Accordingly, it would be wise not to accept a third-party FMV opinion at face value, but rather to examine it carefully with counsel and the valuation firm in order to ensure that it does not contain elements that might be seen as prohibited under the AKS in light of the considerations discussed above. It would be far safer to pay only for the hard assets of the practice and whatever intangible assets can be clearly delineated, explained and justified without explicit or implicit reference to the value associated with historical or prospective patient relationships. If the value of such assets is insufficient to justify the purchase price, one might consider not proceeding at that price point, and instead pursuing alternative ways to appropriately convey that value to the seller. For instance, generous compensation packages to the selling physicians who remain affiliated with the acquiring entity post-closing as employees is another way to convey value which, provided that such compensation can be justified as within  an acceptable FMV range for services that will actually be rendered by the physicians, will not carry the same compliance risk as excessive upfront or time-payments for “assets” of the practice that cannot  reasonably be explained without reference to patient revenue streams.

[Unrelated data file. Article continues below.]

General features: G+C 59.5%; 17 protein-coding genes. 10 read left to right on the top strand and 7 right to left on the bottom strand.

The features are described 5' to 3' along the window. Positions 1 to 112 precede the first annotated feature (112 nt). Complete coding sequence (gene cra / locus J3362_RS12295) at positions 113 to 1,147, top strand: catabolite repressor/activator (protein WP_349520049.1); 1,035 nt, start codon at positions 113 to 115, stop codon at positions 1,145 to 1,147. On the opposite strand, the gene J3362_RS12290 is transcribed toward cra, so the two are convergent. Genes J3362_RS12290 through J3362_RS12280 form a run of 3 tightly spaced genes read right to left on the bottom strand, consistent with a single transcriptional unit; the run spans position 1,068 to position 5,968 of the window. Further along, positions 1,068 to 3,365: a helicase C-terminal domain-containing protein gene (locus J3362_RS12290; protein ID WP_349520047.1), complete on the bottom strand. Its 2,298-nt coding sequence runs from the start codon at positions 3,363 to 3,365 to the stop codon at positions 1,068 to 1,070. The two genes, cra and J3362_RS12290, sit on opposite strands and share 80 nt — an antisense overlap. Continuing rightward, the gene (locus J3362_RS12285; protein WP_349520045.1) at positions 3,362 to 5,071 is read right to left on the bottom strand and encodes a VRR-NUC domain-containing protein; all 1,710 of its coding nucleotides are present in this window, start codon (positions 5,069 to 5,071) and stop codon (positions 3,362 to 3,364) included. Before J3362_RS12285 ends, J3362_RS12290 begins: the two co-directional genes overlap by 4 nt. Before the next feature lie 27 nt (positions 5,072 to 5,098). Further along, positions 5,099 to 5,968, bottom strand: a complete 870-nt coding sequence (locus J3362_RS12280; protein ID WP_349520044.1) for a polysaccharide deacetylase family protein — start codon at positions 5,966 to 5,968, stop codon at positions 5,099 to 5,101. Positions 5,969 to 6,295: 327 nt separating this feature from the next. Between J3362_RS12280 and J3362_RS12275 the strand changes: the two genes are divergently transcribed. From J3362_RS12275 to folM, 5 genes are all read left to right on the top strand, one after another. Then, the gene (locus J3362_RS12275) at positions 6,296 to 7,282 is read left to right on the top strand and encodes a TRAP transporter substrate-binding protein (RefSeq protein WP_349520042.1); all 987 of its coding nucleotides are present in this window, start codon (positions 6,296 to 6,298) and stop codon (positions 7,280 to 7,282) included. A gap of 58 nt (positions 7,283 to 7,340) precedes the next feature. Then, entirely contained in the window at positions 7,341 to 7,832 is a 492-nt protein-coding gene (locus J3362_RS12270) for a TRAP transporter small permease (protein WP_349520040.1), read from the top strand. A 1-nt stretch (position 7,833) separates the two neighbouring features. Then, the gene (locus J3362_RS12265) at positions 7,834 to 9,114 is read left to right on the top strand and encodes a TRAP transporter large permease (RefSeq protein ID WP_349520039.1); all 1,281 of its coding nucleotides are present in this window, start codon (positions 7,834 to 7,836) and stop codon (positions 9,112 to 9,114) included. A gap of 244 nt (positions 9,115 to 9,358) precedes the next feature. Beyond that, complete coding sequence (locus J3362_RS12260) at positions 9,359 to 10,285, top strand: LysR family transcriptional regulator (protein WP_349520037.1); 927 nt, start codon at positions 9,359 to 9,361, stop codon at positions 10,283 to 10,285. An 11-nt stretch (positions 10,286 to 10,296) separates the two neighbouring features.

Given the plain wording of the AKS, and the lack of a safe harbor that can clearly and dependably protect payments by a hospital or other entity to a physician practice group that exceed the value of the group’s hard and non-patient-related intangible assets, it may only be a matter of time before regulators start examining these “ordinary” types of transactions more closely. Any such government initiative, moreover, would carry the risk of enforcement action that could require the unwinding of non-compliant transactions and result in substantial penalties under the AKS, CMPL and/or FCA.

[1] 56 FR 35952 (July 29, 1991) (emphasis added).
[2] Id. (emphasis added).
[3] Letter dated December 22, 1992 from D. McCarty Thornton, Associate General Counsel, Inspector General Division, Department of Health & Human Services (“HHS”) to T.J. Sullivan (then a Technical Assistant in the IRS’s Office of the Associate Chief Counsel) (emphasis added) (“Thornton Letter”).
[6] Id.(emphasis added)
[7] Id.
[8] Id.
[9] Id.
[10] Id.
[11] Letter dated November 2, 1993, from D. McCarty Thornton, Esq., Associate General Counsel, Inspector General Division, HHS to John E. Steiner, Jr., Esq., Assistant General Counsel, American Hospital Association.
[12] Id.

Reprinted with permission from Law 360. All rights reserved.